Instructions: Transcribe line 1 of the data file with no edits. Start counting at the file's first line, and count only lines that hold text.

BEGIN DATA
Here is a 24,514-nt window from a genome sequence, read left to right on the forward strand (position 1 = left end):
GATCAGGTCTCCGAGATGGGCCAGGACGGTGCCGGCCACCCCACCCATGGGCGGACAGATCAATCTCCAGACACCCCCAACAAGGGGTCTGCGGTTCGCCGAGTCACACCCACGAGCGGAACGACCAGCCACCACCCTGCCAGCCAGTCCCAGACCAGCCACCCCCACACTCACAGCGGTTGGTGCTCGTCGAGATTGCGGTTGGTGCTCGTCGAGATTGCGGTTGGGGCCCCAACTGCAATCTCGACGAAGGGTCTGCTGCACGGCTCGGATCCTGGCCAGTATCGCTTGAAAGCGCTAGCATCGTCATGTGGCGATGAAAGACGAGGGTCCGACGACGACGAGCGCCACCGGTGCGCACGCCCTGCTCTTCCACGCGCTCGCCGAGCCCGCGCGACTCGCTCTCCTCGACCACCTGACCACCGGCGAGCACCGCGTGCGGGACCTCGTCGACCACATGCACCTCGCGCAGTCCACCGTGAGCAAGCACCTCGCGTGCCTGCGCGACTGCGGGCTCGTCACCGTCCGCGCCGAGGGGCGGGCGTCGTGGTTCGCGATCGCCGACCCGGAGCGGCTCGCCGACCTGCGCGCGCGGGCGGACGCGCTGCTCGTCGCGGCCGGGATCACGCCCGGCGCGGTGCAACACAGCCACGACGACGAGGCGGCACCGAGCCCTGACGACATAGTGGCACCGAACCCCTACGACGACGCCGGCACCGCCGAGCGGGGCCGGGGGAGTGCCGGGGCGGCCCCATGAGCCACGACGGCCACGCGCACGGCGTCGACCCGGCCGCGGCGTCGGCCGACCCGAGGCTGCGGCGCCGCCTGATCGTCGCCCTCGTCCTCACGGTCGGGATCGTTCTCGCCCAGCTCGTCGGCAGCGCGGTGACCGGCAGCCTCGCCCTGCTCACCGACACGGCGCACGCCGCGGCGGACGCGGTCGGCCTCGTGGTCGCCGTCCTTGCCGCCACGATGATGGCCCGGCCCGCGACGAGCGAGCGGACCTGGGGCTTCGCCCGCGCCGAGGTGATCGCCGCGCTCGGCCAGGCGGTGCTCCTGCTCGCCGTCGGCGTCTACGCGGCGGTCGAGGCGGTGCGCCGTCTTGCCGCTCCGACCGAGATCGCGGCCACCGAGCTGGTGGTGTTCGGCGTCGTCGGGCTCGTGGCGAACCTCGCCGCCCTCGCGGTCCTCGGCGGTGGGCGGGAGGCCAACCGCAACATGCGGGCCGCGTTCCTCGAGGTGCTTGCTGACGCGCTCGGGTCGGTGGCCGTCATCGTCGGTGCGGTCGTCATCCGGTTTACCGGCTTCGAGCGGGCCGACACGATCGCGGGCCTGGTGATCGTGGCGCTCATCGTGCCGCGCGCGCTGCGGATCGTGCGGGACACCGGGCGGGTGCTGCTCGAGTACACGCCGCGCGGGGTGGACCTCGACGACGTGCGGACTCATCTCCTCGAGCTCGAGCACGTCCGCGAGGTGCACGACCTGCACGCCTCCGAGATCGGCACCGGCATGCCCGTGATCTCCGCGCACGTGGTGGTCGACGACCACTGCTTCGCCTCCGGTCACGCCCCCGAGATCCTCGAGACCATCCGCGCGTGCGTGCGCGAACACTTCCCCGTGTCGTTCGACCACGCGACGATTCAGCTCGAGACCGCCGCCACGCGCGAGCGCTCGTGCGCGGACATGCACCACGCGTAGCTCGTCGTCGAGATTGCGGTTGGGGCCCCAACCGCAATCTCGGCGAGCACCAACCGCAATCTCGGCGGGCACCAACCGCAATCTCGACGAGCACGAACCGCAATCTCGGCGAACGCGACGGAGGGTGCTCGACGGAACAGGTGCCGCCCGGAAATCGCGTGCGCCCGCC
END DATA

Here is a 24,514-nt window from a genome sequence, read left to right on the forward strand (position 1 = left end):